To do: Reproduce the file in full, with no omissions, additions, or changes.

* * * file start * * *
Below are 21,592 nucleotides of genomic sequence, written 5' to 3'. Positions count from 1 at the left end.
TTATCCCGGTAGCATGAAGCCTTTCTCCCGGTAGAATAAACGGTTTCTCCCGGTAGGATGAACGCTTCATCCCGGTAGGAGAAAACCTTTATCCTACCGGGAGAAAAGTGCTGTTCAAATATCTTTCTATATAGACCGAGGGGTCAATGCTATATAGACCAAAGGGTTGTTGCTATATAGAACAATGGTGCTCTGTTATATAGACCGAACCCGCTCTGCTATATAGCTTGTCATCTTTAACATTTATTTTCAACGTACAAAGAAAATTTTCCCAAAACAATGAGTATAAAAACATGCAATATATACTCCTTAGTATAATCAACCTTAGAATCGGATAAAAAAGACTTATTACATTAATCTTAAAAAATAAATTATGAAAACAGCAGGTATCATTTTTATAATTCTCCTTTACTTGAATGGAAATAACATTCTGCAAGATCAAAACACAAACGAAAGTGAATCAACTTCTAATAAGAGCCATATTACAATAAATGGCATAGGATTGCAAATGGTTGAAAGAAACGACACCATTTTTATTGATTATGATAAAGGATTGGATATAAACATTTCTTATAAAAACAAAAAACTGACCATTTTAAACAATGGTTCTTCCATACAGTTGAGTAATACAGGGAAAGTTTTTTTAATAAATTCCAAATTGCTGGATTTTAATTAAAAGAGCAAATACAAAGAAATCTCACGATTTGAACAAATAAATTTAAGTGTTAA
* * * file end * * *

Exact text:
Below are 21,592 nucleotides of genomic sequence, written 5' to 3'. Positions count from 1 at the left end.
TTATCCCGGTAGCATGAAGCCTTTCTCCCGGTAGAATAAACGGTTTCTCCCGGTAGGATGAACGCTTCATCCCGGTAGGAGAAAACCTTTATCCTACCGGGAGAAAAGTGCTGTTCAAATATCTTTCTATATAGACCGAGGGGTCAATGCTATATAGACCAAAGGGTTGTTGCTATATAGAACAATGGTGCTCTGTTATATAGACCGAACCCGCTCTGCTATATAGCTTGTCATCTTTAACATTTATTTTCAACGTACAAAGAAAATTTTCCCAAAACAATGAGTATAAAAACATGCAATATATACTCCTTAGTATAATCAACCTTAGAATCGGATAAAAAAGACTTATTACATTAATCTTAAAAAATAAATTATGAAAACAGCAGGTATCATTTTTATAATTCTCCTTTACTTGAATGGAAATAACATTCTGCAAGATCAAAACACAAACGAAAGTGAATCAACTTCTAATAAGAGCCATATTACAATAAATGGCATAGGATTGCAAATGGTTGAAAGAAACGACACCATTTTTATTGATTATGATAAAGGATTGGATATAAACATTTCTTATAAAAACAAAAAACTGACCATTTTAAACAATGGTTCTTCCATACAGTTGAGTAATACAGGGAAAGTTTTTTTAATAAATTCCAAATTGCTGGATTTTAATTAAAAGAGCAAATACAAAGAAATCTCACGATTTGAACAAATAAATTTAAGTGTTAA